One side note. I can't be sure what the kids are eating 100% of the day, especially when I'm in my home office and working. They could easily get food from the fridge or pantry while I'm back there anaqqd have whatever we want.
For this reason, we have slowly eliminated all the junk food – crackers, chips, overly sugared yogurt and puddings, ice cream, etc. – and left only whole fruits and veggies, low sugar yogurt, and low fat cheese. If the girls want to snack on something, at least we can be assured that it will be healthy food.
Snacking during my workday isn't a big issue for us because the girls choose what they want for breakfast and lunch. I provide healthy options, and they choose, so there isn't any refusing to eat what has been offered.
You have to present a food at least 12 times before an average kid will feel comfortable in trying it.
I'm going to come right out and say it. I'm skeptical of this one.
The registered dietician said that most kids need to be exposed to a new food twelve times before they will willingly try it. I am most certain that Grace been exposed to onions and asparagus more than twelve times in their lives, and yet she will not eat it. Same with shrimp and mushrooms. Not only will she not eat the offensive foods, she will not eat any food that has onions, shrimp, or mushrooms even in or near it. (No casseroles, for example.)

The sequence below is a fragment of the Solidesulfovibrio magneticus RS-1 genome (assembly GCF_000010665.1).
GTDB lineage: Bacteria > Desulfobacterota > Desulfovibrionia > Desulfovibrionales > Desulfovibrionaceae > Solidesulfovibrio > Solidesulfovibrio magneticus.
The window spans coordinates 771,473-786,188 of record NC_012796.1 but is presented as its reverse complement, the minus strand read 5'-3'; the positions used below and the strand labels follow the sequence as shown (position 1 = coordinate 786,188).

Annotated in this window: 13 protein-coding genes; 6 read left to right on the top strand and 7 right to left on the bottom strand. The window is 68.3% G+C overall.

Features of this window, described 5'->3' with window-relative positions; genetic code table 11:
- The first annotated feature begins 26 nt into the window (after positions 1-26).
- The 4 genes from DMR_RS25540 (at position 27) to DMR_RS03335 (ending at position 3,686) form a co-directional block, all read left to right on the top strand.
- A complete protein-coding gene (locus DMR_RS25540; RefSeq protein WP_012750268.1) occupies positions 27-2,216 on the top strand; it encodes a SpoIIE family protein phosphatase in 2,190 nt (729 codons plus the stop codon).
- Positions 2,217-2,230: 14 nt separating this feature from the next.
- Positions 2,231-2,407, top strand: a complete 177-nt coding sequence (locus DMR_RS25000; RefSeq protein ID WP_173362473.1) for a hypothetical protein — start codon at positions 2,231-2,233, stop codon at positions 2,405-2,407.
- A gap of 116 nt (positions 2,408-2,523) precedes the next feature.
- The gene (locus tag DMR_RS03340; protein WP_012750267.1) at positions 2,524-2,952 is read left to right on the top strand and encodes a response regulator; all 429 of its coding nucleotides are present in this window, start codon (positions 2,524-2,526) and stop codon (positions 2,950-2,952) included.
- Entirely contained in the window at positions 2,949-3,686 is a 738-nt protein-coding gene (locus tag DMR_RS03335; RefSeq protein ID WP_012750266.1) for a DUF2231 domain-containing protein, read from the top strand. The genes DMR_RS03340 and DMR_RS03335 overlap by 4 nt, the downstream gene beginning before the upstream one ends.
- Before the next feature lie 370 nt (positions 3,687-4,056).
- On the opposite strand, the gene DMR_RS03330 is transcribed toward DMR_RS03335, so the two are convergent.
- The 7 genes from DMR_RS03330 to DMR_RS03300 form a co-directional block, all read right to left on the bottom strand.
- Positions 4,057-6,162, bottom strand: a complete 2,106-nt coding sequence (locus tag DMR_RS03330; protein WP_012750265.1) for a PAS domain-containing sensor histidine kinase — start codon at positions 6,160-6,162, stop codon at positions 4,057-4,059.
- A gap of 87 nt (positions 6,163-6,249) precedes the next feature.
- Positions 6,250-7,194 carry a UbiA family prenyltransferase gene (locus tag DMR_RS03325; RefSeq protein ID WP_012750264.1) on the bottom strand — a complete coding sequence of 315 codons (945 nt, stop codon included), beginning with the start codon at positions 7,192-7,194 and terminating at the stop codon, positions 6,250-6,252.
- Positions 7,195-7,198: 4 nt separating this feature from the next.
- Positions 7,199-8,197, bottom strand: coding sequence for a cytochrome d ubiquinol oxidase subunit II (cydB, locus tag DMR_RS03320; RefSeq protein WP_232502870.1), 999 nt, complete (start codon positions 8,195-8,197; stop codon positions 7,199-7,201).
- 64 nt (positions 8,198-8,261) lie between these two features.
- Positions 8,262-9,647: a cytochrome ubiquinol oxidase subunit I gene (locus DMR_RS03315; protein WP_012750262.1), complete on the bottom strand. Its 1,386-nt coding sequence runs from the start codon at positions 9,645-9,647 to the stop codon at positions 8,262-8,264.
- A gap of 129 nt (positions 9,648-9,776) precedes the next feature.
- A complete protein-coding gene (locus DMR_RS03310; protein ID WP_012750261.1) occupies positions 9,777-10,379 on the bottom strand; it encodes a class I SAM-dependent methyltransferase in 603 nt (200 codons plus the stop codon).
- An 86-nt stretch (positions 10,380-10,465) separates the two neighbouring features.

On the other hand, when we have given Grace the opportunity to buy new foods at the grocery store, she will try those the first time. For example, she wanted a dragon fruit not too long ago. We bought it, brought it home, researched how to cut and serve it, and gave it to her. She took one bite and said she didn't like it. To be honest, I wasn't that crazy about it either, even though it looks super cool, and we eventually threw the whole $9 fruit in the trash.
I don't know if the 12 times thing is true or not. Maybe if we bought dragon fruit 12 more times in the coming months, Grace would eventually try it again and discover that she likes it, but I have my doubts.
We have only been implementing these suggestions for a week or so, and we haven't seen much in the way of results. We do have a lot less strife and drama at the dinner table, so that is a big win, but the kids aren't eating a lot more variety than they have in the past or anything like that.
Still, I have hope that this too will improve as time goes by, thanks to the tips above and some others I will share with you in the coming weeks.
Next week, stay tuned for a cool printable I designed for kids to track their eating habits by the day.